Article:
SkyWest Flies Into Headaches as America's Largest Regional Airline

SkyWest, the largest regional airline in the U.S., is weathering the effects of two costly problems: a huge subsidiary that’s expected to lose money until 2015 and a new jet from Japan that has been delayed.

The carrier moves passengers to larger hubs for United and Delta Air Lines with a fleet of more than 750 airplanes. The Utah-based company purchased regional rival ExpressJet Airlines in 2010 for $133 million, virtually doubling in size to nearly 20,000 employees and 4,100 daily flights. But the ExpressJet unit—representing roughly 45 percent of SkyWest’s post-merger revenue—has been a financial albatross because of contracts on its 50-seat Embraer jets. Regional planes of that size have quickly fallen out of favor in the industry due to their higher operating costs.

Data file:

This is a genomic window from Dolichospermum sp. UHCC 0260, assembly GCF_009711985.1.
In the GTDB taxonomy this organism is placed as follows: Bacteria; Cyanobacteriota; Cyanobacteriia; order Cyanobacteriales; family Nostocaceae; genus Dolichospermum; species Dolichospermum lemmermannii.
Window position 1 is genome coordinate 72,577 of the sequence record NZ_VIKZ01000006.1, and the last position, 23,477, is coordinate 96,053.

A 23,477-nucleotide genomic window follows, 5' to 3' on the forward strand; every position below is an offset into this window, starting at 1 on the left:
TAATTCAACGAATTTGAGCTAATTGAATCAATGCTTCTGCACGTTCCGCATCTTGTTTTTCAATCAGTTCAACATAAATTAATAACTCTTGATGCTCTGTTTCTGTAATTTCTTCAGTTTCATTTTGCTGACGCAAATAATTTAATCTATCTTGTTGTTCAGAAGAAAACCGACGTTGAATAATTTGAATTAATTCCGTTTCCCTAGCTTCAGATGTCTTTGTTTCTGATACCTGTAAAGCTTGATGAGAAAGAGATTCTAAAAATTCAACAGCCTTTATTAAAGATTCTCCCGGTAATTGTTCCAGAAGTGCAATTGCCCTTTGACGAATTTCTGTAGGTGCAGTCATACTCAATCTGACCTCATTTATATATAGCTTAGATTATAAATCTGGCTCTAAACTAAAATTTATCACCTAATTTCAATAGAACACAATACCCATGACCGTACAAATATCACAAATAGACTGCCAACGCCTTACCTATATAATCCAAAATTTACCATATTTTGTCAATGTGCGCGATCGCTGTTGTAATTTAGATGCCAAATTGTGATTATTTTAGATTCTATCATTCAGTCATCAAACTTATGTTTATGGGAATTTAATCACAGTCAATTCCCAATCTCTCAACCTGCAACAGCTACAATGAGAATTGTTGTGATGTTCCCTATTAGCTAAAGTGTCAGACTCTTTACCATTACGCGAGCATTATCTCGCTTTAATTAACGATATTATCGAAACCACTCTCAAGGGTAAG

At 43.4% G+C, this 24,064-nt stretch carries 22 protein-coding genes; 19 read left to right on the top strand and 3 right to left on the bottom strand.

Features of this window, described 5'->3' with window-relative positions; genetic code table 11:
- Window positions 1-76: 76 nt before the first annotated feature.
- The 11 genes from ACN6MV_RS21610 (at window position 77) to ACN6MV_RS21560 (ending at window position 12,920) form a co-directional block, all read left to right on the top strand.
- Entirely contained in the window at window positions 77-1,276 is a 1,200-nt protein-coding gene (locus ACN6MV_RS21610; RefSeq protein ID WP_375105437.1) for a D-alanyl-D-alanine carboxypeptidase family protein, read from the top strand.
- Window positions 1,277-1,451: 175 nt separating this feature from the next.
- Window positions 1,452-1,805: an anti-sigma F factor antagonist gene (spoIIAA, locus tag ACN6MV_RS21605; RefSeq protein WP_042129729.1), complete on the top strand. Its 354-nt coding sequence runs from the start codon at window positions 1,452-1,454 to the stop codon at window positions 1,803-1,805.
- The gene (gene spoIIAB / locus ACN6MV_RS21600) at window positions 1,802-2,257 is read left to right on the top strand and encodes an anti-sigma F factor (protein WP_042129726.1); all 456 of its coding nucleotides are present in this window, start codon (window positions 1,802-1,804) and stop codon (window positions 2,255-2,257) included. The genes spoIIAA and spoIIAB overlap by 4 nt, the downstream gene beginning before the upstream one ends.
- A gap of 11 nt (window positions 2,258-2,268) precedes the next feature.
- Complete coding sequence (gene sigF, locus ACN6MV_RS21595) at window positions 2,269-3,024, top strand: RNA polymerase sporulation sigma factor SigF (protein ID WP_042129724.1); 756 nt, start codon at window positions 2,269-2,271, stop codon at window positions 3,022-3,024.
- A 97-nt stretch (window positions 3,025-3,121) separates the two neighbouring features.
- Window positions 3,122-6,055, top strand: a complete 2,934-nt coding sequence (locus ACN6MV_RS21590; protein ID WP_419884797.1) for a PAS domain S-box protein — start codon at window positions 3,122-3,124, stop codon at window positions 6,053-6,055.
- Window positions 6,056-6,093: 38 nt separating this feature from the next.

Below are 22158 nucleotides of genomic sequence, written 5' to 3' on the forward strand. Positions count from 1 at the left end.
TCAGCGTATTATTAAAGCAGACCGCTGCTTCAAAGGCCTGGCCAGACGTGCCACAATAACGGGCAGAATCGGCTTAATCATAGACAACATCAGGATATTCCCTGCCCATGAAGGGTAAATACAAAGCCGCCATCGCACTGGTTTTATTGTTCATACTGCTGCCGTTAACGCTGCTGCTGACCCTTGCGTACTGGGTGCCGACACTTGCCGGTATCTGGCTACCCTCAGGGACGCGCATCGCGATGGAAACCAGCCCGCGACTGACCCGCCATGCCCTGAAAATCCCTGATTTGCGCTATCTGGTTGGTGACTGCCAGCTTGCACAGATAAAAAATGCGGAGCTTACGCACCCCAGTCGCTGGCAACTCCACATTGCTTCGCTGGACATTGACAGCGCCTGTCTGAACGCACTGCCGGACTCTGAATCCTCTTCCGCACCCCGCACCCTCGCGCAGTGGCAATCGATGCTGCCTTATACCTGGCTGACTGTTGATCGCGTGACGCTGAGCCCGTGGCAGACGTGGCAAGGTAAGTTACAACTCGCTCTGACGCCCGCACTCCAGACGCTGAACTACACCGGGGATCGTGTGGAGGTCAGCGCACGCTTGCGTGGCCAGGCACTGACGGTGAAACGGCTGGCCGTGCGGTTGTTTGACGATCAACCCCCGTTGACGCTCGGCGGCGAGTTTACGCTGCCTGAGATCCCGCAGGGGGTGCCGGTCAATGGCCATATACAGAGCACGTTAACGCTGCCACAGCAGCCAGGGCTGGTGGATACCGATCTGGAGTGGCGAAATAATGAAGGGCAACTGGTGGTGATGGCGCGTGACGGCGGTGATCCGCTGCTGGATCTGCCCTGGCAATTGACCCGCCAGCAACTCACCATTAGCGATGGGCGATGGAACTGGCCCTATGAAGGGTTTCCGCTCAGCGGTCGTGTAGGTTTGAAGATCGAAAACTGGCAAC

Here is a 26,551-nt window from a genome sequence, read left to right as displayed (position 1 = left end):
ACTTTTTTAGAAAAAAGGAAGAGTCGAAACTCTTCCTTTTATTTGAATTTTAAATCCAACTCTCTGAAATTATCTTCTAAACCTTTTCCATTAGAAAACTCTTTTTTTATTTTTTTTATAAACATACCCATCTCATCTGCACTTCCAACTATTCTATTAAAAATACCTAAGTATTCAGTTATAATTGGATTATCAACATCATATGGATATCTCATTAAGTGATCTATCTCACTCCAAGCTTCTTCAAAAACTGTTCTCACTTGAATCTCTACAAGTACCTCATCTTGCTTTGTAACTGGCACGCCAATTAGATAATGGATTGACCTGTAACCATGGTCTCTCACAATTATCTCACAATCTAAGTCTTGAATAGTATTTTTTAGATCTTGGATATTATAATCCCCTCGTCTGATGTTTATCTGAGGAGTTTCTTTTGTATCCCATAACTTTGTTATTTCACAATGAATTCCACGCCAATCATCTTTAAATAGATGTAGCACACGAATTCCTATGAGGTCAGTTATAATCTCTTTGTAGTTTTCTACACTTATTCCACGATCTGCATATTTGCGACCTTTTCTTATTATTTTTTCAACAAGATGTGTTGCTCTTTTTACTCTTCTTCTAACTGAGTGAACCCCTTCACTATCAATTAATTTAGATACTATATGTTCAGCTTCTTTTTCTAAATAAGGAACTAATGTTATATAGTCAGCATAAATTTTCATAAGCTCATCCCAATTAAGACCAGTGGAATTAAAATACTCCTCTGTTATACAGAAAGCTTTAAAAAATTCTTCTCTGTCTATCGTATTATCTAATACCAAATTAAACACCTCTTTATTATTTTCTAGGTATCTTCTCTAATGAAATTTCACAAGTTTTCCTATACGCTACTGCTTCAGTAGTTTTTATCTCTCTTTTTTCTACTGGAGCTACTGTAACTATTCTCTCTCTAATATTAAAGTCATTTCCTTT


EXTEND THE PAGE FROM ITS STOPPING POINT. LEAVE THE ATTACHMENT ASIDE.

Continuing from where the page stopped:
Raymond James Financial downgraded SkyWest last week and lowered its full-year earnings forecast, citing maintenance expenses and the training costs associated with adding new, larger Embraer jets to its fleet next spring. The airline could allocate all-new flying contracts to its lower-cost SkyWest subsidiary, analyst Savanthi Syth wrote, but only 25 of ExpressJet’s 250 50-seat and smaller jets are due to be off-contract next year.

SkyWest is also experiencing heartburn with a new regional aircraft it bought from Mitsubishi Aircraft, the first-ever commercial passenger jet made in Japan. Last year, SkyWest ordered 100 of the new MRJ regional jets, and those aircraft have been delayed twice due to development snags. Now SkyWest won’t obtain its first MRJ until 2018. The jet will be equipped with a new-generation engine from Pratt & Whitney,which is expected to be more fuel-efficient than current airplane models on regional routes.

SkyWest President Brad Rich called the delay “not particularly helpful,” during a conference call with analysts last week. “You have to deliver all the airplane as advertised, and they need to do it in a time frame that makes sense for us,” he said. “And if that doesn’t happen, then of course we have no financial obligations or commitments to take the type.”

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